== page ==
A Spanish dance troupe, on a tour of Britain sponsored by the Esperanto Society, also turned up, and their performances so delighted the audience that folk dance competitions have featured in every subsequent Llangollen Eisteddfod; and Geoff Charles, photographer with Y Cymro, created an instant cliché by cramming the Spanish beauties into a canal boat to have their photographs taken. The Sunday concert featured the Hallé orchestra and Sir John Barbirolli. The surplus was £1432.

By all possible measures, cultural, humanitarian, and financial, the 1947 International Eisteddfod was an unqualified success. Plaudits rang down on the organisers, the founders, and all the competitors.

And they lived happily ever after… well, not quite…

Even before the first Eisteddfod finished, there had begun a leadership crisis that lasted nearly a year, and whose echoes have intermittently haunted the Eisteddfod ever since. Harold Tudor, without consulting the Llangollen organisers, publicly floated the idea that the next International Eisteddfod should be held in a different Welsh town, possibly even in a different country. The response from his colleagues can be imagined. Tudor finally resigned as Director of Publicity in November 1947, citing the reorganisation of the British Council as making it difficult to continue working with the Llangollen organisation. The British Council Manchester office, writing in response to a plea from the Eisteddfod for continuing involvement by Tudor, made it clear that for them no such difficulties existed.

The first Chairman, George Northing, also left in unhappy circumstances; personal problems took his mind off Eisteddfod business during the winter of 1947-48 and he resigned in the Spring at the request of the Executive Committee. The Executive baton passed to Jack Rhys Roberts, Head of Science in the County School, Vice Chairman in 1947. Together with W S Gwynn Williams, he led the Eisteddfod through its golden age. The next few years saw numerous countries represented for the first time, such as: Argentina and China in 1948; USA and, notably, Germany in 1949; Brazil, Sri Lanka and Turkey in 1950; India and Indonesia in 1951. By 1953, musicians from 50 countries had competed in Llangollen. A truly international festival had been created.

In 1953, the new Queen, Elizabeth II, visited the Eisteddfod as part of her post-coronation tour of Wales. By then the Eisteddfod had won numerous accolades, formal and informal. It was one of four Welsh festivals selected to be part of the Festival of Britain. The BBC coverage of each year’s festival compared with what they put on for test matches. The British Council sited one of its residential summer schools for foreign students in Llangollen in Eisteddfod week. UNESCO recorded the 1952 Eisteddfod, and issued a double 12” LP.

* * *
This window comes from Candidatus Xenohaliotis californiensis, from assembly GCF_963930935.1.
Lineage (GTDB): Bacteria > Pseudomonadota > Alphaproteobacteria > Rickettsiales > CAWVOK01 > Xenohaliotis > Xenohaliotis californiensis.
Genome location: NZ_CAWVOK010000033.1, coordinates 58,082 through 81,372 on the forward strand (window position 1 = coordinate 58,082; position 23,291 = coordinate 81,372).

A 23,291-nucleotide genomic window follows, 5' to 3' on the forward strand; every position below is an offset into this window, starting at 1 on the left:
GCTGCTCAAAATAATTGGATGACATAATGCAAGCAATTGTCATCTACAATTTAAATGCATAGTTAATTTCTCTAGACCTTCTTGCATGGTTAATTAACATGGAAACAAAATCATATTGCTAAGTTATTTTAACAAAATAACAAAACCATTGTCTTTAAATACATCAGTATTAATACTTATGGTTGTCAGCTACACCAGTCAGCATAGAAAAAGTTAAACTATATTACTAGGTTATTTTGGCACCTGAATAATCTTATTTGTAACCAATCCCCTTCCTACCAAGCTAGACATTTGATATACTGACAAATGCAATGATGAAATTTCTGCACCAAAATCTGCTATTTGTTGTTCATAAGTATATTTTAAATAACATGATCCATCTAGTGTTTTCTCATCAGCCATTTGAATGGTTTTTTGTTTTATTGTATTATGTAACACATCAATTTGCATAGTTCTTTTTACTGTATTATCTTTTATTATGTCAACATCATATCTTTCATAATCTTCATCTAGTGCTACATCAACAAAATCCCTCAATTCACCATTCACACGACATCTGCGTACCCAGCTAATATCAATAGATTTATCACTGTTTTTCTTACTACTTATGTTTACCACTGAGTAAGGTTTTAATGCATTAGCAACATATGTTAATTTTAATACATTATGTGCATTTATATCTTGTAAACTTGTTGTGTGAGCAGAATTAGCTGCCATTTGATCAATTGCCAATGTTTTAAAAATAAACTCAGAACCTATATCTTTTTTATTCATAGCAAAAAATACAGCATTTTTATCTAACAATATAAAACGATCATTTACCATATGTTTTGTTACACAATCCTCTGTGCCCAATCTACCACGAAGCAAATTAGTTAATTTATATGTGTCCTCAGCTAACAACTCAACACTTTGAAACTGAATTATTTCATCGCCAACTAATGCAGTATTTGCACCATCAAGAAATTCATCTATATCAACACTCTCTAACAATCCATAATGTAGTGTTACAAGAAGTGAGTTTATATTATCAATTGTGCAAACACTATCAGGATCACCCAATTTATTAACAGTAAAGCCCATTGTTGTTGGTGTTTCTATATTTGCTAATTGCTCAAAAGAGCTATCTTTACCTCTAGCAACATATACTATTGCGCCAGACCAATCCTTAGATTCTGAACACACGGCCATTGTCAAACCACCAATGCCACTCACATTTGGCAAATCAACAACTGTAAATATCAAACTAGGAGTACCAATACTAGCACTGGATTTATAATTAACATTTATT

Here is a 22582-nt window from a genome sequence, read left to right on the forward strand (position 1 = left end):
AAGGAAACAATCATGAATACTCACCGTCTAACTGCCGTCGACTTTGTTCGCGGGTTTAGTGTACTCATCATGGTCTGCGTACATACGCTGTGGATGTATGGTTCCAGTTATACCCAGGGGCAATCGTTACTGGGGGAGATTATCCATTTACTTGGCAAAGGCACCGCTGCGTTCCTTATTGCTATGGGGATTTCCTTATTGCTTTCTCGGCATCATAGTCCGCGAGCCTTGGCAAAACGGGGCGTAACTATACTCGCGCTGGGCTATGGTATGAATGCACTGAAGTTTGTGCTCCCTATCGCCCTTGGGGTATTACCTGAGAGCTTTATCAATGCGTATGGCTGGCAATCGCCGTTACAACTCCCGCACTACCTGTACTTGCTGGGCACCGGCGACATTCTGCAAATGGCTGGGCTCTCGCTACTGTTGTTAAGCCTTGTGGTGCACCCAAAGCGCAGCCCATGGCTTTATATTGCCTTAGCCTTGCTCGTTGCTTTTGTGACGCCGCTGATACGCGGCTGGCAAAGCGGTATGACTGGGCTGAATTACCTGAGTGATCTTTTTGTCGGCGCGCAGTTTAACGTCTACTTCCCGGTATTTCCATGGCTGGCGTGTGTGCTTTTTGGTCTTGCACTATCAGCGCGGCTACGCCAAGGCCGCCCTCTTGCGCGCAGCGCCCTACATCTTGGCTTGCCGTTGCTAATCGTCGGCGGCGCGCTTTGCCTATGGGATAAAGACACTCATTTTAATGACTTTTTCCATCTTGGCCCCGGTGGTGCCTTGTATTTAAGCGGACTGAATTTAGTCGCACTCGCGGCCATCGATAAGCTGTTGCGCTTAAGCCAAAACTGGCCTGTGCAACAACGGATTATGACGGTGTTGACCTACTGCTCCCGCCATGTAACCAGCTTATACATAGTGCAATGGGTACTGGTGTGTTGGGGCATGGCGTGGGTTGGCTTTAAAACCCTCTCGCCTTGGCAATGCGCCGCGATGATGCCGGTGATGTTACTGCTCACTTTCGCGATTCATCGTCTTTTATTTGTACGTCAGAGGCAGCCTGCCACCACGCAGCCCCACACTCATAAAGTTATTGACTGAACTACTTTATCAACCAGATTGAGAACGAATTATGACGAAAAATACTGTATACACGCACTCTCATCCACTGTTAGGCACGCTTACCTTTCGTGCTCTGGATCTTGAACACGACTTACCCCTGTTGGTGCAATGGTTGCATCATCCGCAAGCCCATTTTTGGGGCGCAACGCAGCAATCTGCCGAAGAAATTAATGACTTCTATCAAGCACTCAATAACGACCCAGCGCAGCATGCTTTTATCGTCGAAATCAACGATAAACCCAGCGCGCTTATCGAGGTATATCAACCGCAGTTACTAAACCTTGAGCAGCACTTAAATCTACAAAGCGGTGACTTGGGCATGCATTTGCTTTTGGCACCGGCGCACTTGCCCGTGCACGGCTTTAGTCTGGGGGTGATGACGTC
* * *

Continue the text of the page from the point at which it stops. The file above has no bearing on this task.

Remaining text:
What is it about Llangollen that has captured so many hearts, and keeps people coming back? We believe it is the experience of a week when the shared enthusiasm for music and dance becomes the most important factor in life. Like the ancient Saturnalia, the normal rules are stood on their head: fears about war, religious strife, ancient and recent atrocities, all recede before the tidal wave of harmony and counterpoint. The continuity of the beautiful setting in the Dee Valley helps enormously.

Each year in July we celebrate all the people whose voluntary and paid efforts set up the festival, and sustained it through 60 years. As John Fitzgerald Kennedy said after the Bay of Pigs, “Success has a thousand fathers, failure is an orphan”. The Llangollen International Musical Eisteddfod is by no means an orphan. Further InformationFor further information about the story of the International Eisteddfod, we recommend the book “Fifty Glorious Weeks”, compiled by Mr R. B. Attenburrow, Llangollen International Musical Eisteddfod, 1996. ISBN 0 9528296 0 6. Copies may be ordered from the Eisteddfod Office, price £4.00 including postage and packing.

Further Information

For further information about the story of the International Eisteddfod, we recommend the book “Fifty Glorious Weeks”, compiled by Mr R. B. Attenburrow, Llangollen International Musical Eisteddfod, 1996. ISBN 0 9528296 0 6. Copies may be ordered from the Eisteddfod Office, price £4.00 including postage and packing.

To see newsreels of the first Eisteddfod, visit http://www.movietone.com. After registering, follow the links to the archive, and search for “Llangollen”.

Other Sources of Relevant Material

  • Clwyd Archives (Llangollen International Eisteddfod, and Harold Tudor papers)
  • British Council Records (held in the National Archive in Kew)
  • National Czech & Slovak Museum & Library, Cedar Rapids, Iowa, USA
  • Welsh National Eisteddfod Records, Cardiff
  • Llangollen Museum